But not yet for Putin, and probably not ever. That’s the beauty of the system he has created. There is no one to succeed him, almost literally. If he keeled over tomorrow, Russia’s interim leader would be Prime Minister Mikhail Mishustin, a former head of the Russian Taxation Service. Have you ever heard of him? Of course not. That’s the point.

So what does the perennial winner do when he is losing?

Putin expected a walkover in Kyiv in the war’s first week and had to retreat. He assumed his fearsome tanks and artillery would crush Ukraine in the Donbas region, and he got a standstill. And now, the Ukrainians have taught Russia a lesson in maneuver warfare in Kherson and Kharkiv. How does Putin respond? That’s the question that will keep people up late this week at the CIA and the National Security Council.

Putin could define victory downward. He could say his special military operation was never about Kherson and Kharkiv. It was about protecting Donetsk and Luhansk, the two Russian-speaking cities in the east that Putin captured in 2014. Certainly, he could say that it’s about Crimea, a sentimental prize for which Putin might actually risk all-out war.

Or Putin could respond angrily, by escalating his attacks against Ukraine and even its Western allies. Putin has drawn a series of red lines that have been breached. He warned against supplying Kyiv with deadly weapons, and the Biden administration did it anyway. He implicitly warned against providing precision weapons such as HIMARS missiles that could strike Russian command nodes, but President Biden did it anyway.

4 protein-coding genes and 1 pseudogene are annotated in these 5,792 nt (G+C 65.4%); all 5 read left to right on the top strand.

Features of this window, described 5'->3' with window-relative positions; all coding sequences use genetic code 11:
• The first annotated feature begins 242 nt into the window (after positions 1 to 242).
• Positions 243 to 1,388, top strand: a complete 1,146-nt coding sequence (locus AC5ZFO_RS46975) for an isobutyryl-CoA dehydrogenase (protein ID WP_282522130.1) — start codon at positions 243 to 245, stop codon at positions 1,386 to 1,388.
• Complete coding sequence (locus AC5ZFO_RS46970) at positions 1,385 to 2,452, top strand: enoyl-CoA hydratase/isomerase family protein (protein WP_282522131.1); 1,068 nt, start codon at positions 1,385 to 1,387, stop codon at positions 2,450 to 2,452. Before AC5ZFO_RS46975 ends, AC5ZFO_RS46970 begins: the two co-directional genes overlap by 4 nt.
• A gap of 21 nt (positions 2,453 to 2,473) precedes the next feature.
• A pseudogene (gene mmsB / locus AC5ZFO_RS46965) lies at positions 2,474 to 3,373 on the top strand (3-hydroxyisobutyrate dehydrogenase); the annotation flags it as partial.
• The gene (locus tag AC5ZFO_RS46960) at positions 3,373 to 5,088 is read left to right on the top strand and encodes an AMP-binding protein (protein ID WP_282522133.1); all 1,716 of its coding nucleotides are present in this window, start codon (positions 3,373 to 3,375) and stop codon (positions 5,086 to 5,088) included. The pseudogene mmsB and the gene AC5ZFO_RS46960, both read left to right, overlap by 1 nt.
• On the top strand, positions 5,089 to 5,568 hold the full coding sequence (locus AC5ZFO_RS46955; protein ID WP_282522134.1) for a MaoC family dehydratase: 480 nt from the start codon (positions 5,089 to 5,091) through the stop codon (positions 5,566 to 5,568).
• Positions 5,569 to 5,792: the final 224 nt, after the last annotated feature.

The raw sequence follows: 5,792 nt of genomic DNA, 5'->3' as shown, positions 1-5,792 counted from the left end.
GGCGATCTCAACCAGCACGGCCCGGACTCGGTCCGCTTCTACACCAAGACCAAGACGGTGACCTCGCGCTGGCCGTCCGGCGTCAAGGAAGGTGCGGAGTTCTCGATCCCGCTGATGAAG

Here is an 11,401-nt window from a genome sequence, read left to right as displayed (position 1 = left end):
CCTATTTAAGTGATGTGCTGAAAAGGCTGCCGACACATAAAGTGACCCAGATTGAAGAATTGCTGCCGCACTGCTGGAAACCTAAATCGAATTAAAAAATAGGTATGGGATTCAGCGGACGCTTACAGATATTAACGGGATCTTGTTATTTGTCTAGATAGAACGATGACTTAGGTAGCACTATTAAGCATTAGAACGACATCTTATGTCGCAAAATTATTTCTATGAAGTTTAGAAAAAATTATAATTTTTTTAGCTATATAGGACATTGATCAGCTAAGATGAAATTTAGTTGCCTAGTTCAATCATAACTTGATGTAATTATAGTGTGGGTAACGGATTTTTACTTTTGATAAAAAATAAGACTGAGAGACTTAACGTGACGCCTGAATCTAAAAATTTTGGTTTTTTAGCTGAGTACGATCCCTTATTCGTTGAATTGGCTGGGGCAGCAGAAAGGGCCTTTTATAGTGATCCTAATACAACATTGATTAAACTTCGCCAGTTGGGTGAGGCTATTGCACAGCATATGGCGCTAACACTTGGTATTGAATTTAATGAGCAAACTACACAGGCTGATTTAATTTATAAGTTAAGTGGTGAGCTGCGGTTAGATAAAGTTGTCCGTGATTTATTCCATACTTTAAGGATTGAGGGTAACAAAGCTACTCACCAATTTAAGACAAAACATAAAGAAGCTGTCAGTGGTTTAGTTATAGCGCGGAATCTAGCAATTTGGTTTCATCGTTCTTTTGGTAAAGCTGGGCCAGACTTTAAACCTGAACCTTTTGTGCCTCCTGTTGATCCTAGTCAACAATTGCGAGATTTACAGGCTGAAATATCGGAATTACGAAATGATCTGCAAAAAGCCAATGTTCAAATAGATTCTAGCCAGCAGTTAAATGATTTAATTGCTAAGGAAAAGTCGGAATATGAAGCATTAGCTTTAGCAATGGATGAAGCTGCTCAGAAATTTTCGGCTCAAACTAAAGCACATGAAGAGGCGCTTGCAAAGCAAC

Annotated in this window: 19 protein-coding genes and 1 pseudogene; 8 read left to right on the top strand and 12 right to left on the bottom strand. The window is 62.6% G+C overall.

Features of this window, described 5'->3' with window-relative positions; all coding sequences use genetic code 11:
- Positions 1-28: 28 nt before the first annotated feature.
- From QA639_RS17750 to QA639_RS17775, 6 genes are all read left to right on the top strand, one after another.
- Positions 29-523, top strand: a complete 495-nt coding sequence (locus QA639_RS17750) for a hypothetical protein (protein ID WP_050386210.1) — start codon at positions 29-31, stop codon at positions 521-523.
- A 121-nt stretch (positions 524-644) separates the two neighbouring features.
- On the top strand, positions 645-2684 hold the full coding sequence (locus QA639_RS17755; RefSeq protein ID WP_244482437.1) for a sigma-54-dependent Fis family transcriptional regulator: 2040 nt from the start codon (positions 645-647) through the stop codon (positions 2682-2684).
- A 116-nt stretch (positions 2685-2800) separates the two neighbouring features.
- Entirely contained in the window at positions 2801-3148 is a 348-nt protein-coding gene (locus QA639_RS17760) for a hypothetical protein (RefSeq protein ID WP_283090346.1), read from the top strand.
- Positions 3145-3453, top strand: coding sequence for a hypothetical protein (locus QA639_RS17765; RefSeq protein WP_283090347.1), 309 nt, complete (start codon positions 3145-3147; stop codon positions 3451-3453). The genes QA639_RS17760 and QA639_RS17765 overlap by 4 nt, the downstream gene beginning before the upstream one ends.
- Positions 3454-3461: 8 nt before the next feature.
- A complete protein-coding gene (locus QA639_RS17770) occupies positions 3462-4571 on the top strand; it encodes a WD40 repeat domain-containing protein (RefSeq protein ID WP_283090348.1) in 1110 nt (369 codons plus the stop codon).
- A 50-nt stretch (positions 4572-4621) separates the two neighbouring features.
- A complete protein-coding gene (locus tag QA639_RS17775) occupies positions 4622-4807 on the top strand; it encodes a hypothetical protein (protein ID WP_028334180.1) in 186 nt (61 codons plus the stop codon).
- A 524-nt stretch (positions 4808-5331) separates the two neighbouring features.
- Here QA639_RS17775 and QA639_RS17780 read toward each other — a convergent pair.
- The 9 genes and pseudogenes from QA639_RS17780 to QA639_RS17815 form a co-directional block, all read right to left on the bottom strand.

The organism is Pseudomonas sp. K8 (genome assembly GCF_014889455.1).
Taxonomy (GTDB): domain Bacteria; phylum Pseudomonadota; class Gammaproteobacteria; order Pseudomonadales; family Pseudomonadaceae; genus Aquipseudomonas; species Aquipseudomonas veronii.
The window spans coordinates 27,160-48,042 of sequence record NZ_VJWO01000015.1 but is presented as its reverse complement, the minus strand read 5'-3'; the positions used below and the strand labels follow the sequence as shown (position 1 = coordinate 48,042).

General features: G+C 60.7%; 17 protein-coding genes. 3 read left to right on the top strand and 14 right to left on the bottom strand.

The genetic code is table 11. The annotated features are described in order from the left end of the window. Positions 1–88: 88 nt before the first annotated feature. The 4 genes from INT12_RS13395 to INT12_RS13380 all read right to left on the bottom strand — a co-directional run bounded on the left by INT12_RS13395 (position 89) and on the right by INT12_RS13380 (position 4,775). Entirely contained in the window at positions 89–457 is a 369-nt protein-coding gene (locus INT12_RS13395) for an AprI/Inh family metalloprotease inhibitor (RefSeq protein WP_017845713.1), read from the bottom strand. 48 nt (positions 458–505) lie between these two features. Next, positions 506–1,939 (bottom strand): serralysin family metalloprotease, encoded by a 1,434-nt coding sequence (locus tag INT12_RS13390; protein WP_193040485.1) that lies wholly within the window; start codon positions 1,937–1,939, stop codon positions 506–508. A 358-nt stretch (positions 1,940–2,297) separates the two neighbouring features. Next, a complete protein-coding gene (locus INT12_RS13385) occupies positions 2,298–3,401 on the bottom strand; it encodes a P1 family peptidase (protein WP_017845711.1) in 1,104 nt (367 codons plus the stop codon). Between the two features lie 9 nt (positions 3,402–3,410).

The Post's View: Ukraine forces a remarkable turning point in their fight against Russia

But what now? That’s one reason Zelensky would be wise to avoid strategic overreach. As reckless and destructive as Putin has been, there is worse he could deliver. That might be one reason Ukraine’s chief of staff, Gen. Valery Zaluzhny, warned last week that Russia might escalate the conflict to a “limited” nuclear war. He was front-running, and perhaps disrupting, the Russian leader’s options. Zaluzhny also spoke of the decisive battles ahead in 2023. His message seemed to be that Ukraine is preparing for a long war.

The Biden administration has consistently stressed three points about this war. It is committed to support Ukraine with the weapons it needs to defend itself; it doesn’t want a war with Russia; and it believes that, eventually, this conflict must be settled by diplomacy. All three goals should come into sharper focus after Ukraine’s successful offensive.

With its courage in battle, Ukraine is rewriting the history of the 21st century. In stopping a dictator’s brazen invasion, it has become a symbol of the values that the West cherishes. We can only salute Ukraine’s heroism and hope for more victories and, when the time is right, an honorable end to this dreadful war.